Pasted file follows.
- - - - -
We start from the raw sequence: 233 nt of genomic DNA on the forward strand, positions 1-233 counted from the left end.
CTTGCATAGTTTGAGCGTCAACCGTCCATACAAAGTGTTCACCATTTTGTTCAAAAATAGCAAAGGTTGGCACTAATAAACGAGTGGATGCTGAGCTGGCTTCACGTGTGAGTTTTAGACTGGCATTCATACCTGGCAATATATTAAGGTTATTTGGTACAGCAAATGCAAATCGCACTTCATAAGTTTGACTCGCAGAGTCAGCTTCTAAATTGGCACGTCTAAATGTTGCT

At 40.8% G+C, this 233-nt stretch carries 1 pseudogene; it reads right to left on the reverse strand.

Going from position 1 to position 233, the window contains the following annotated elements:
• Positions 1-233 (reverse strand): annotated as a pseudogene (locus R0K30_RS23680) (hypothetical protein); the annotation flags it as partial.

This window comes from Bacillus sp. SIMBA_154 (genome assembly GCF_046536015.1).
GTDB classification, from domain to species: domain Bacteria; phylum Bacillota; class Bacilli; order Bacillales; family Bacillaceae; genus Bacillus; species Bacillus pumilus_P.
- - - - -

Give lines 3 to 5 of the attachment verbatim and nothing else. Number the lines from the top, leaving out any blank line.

At 40.8% G+C, this 233-nt stretch carries 1 pseudogene; it reads right to left on the reverse strand.

Going from position 1 to position 233, the window contains the following annotated elements:
• Positions 1-233 (reverse strand): annotated as a pseudogene (locus R0K30_RS23680) (hypothetical protein); the annotation flags it as partial.